Home A project of States Newsroom
Attorney asks Montana Supreme Court again to stop gag-order issued to Glasgow couple


Attorney asks Montana Supreme Court again to stop gag-order issued to Glasgow couple

Feb 12, 2024 | 6:49 pm ET
By Darrell Ehrlick
Attorney asks Montana Supreme Court again to stop gag-order issued to Glasgow couple
The entrance to the Montana Supreme Court (Photo by Eric Seidle/ For the Daily Montanan).

An attorney for a Glasgow couple said that a state court judge has illegally gagged them in a disputed custody case in which a 14-year-old was removed from their home because of being suicidal, and they want the state’s highest court to dissolve the order so they aren’t jailed for speaking out against the state.

This is the second time the Montana Supreme Court has received a motion from Bozeman attorney Matthew Monforton asking for the state’s highest court to stop a gag-order and prevent possible sanctions against Todd Kolstad and his wife, Krista.

The case stems from a child-custody dispute with the Montana Child Protective Services, a division of the Montana Department of Public Health and Human Services. In August 2023, the Kolstad’s child was removed because both the parents and department agreed the child was suicidal, according to court records. An in-patient psychiatric bed was open in Wyoming, but the parents objected, stating they wanted the child to remain in Montana, where they believed the child would be barred from undergoing any process in transitioning from a female to a male. The child said they identified as a male, even though they were born as biologically female.

The parents have been publicly criticizing the state health department. However, the Montana Supreme Court earlier found the Kolstads didn’t provide evidence the district court had erred in issuing the gag order, and they still had a chance to use all of their legal defenses when going before a judge at a “show-cause” hearing for contempt of court.

The parents, through court documents and online, have identified themselves as conservative Christians who believe that transitioning from one gender to another is a sin.

The Kolstads had originally taken to Facebook to post a video about the situation, which was picked up by the online Canadian news site Reduxx. After posting the video, the Kolstads reported nearly immediately receiving a gag-order from Valley County District Court Judge Yvonne Laird, who told the them to remove any video and barred them from conducting interviews or speaking publicly about the case, according to court documents. The gag-order also said they could receive jail time if they didn’t comply.

Monforton filed an emergency appeal last week with the Montana Supreme Court, including a petition for writ of supervisory control, which would have placed the case under the high court’s jurisdiction. However, less than 48 hours after the petition was filed, a five-judge panel unanimously ruled that Monforton had not included enough information, and that the defenses the couple planned to use, including invoking their First Amendment rights, would be available to them at a Feb. 21 hearing in front of Laird.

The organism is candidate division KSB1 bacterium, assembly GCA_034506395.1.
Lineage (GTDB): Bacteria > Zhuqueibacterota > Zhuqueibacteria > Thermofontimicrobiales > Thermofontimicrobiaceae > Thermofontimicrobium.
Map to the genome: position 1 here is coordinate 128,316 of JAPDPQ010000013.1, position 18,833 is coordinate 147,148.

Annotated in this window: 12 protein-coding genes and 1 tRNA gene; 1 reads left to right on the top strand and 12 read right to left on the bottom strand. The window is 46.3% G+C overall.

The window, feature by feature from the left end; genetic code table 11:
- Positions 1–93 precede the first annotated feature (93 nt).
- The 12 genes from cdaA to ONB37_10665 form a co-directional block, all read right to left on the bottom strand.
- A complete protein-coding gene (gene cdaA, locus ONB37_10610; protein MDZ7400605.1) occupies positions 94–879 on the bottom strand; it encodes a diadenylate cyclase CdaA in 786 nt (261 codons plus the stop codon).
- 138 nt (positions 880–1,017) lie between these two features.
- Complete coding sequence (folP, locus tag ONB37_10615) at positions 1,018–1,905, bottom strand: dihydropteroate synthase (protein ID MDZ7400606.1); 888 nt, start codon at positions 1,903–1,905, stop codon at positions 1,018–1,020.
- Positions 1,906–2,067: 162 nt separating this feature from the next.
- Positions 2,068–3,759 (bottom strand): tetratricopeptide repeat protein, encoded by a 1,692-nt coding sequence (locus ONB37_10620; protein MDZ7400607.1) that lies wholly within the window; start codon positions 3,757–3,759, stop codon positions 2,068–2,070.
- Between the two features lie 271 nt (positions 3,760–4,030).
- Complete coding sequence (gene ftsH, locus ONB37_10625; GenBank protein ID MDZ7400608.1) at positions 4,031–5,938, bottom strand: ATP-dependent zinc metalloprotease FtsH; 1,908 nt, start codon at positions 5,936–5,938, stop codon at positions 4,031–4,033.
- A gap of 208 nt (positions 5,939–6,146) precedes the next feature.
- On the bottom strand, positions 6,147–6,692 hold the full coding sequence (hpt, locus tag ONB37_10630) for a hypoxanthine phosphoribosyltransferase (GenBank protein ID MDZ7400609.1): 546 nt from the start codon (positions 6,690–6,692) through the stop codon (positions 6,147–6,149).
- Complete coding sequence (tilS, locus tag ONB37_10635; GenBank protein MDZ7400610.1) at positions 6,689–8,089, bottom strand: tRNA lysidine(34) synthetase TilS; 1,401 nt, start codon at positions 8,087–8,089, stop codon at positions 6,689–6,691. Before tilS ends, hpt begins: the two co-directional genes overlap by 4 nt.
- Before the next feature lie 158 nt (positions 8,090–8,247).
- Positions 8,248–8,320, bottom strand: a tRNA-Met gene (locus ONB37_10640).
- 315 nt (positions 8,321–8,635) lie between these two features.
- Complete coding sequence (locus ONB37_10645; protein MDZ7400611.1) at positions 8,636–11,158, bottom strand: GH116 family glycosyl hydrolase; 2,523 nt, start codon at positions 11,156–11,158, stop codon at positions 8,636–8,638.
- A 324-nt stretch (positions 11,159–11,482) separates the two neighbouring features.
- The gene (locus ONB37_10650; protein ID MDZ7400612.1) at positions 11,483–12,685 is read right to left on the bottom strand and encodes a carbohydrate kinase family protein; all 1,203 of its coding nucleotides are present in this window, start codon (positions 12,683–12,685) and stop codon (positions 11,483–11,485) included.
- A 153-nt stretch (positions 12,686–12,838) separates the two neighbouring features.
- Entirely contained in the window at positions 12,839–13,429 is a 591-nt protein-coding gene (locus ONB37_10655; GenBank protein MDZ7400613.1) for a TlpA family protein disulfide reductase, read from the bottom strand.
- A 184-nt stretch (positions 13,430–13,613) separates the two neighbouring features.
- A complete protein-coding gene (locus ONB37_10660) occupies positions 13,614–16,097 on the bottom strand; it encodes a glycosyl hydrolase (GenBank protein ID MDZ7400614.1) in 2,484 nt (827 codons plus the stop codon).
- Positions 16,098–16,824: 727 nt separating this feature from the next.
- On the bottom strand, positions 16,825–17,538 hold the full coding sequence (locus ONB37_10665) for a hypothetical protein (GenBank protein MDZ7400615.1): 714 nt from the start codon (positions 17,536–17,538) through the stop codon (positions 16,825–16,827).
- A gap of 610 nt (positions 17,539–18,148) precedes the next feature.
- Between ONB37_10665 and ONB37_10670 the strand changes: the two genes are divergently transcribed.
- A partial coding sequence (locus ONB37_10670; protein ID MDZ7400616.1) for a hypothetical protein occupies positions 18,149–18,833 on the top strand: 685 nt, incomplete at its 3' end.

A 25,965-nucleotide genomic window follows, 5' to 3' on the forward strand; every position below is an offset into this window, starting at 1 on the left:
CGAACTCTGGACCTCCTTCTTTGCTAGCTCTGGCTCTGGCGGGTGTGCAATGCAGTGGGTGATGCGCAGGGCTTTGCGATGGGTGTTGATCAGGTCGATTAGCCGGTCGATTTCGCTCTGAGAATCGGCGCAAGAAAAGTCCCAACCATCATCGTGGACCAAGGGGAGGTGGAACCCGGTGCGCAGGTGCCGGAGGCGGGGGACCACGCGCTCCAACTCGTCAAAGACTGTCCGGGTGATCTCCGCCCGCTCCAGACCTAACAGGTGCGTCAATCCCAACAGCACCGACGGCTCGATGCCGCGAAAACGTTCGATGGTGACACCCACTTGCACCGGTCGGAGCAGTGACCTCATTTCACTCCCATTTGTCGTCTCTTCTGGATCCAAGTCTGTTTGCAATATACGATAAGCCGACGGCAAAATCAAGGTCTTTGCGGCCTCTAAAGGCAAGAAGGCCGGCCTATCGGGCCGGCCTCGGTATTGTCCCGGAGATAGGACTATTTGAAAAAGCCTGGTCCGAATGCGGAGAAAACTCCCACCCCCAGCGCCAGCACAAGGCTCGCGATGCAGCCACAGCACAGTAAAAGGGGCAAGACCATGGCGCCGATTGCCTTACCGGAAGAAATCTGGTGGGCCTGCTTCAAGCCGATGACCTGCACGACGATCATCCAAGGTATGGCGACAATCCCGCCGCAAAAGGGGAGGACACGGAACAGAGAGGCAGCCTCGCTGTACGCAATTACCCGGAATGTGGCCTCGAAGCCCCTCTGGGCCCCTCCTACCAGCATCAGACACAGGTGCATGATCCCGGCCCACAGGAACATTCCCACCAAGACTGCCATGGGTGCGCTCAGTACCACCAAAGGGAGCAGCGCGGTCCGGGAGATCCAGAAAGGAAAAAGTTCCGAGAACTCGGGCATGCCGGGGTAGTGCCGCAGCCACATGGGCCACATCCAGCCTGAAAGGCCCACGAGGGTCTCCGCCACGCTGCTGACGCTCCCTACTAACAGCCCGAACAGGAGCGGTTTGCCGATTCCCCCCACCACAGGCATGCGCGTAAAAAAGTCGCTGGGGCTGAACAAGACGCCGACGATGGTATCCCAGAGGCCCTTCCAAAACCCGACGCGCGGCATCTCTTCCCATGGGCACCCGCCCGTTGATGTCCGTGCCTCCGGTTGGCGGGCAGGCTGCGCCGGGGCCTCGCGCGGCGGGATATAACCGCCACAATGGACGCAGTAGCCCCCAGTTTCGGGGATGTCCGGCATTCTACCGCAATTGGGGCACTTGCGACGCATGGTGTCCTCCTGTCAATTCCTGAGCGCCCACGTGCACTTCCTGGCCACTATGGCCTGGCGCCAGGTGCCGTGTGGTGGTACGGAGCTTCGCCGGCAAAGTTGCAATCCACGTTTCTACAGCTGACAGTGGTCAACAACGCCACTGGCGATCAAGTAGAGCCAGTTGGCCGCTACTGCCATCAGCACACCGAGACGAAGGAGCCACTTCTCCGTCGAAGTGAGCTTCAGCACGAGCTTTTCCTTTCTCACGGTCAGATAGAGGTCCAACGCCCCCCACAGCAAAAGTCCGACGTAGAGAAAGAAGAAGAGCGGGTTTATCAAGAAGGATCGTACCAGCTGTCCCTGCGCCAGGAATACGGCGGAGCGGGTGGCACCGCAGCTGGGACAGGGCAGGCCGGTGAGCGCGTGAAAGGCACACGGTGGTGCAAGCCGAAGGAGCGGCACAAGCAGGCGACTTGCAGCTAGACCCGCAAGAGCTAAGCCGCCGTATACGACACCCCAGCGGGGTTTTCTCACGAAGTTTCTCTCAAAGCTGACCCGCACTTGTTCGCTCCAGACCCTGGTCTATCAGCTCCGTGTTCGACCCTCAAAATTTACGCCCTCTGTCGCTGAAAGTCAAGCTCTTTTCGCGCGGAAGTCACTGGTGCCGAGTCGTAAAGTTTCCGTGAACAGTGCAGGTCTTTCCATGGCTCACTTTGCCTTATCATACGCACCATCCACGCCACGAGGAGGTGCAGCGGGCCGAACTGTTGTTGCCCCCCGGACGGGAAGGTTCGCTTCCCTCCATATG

But in the latest filing, Monforton said that more evidence has been supplied to the court, and he points to a case in which a similar gag order was overturned after a similar story went public in the Wall Street Journal. Monforton argues that the cases are very similar, and the Kolstads have a right to defend themselves, especially since Gov. Greg Gianforte and other members of his staff have commented on the case on social media.

“Although the district court has not yet jailed (the Kolstads), it has expressly threatened to do so,” Monforton wrote in his latest appeal.

Monforton cited a now-famous 1977 court case in which Nazis wanted to march through Skokie, Illinois, which was then home to many Jewish families, including those that had survived the Holocaust. The court had to weigh the right to free speech with the potential harm of the residents there.

In that ruling in favor of allowing the march, the Supreme Court said, “If a state seeks to impose a restraint of this kind (for example, a prior restraint against speech), it must provide strict procedural safeguards, including immediate appellate review. Absent such review, the state must instead allow a stay.”

Monforton argues that the Kolstads should be free to speak publicly about the case, and claimed that they’ve never put their child’s name out or other details that would identify them.

The Kolstads have refused to take down the Facebook post, contravening an order issued by Laird. They have also continued to speak with state and national media outlets, including the Daily Montanan.

“The loss of First Amendment freedoms, for even minimal periods of time, unquestionably constitutes irreparable injury,” the court document said. “The district court’s gag order is not appealable. Nor can the Parent appeal any contempt order filed.”

According to court documents, the child is no longer in residential treatment and is now living temporarily with their mother in Canada. The parents have objected to using male pronouns with their daughter, as well as refused letting her use typically male clothes.

The Kolstads claim that the Gianforte administration, through the DPHHS, have tried to force them into marriage counseling they don’t need, and said the state is trying to get them to recognize their child’s chosen gender.

They also claim that Gianforte and his chief of staff, Travis Hall, have engaged in an online and social media campaign to smear them.

“What makes the gag order against the parents particularly odious is the Gianforte Administration’s smear campaign against them, “ the court documents said. “Gov. Gianforte and his staff are publicly insinuating that the (child’s) seizure was necessitated by some horrifying fact.”

OP 24-0078 Writ - Supervisory Control -- Petition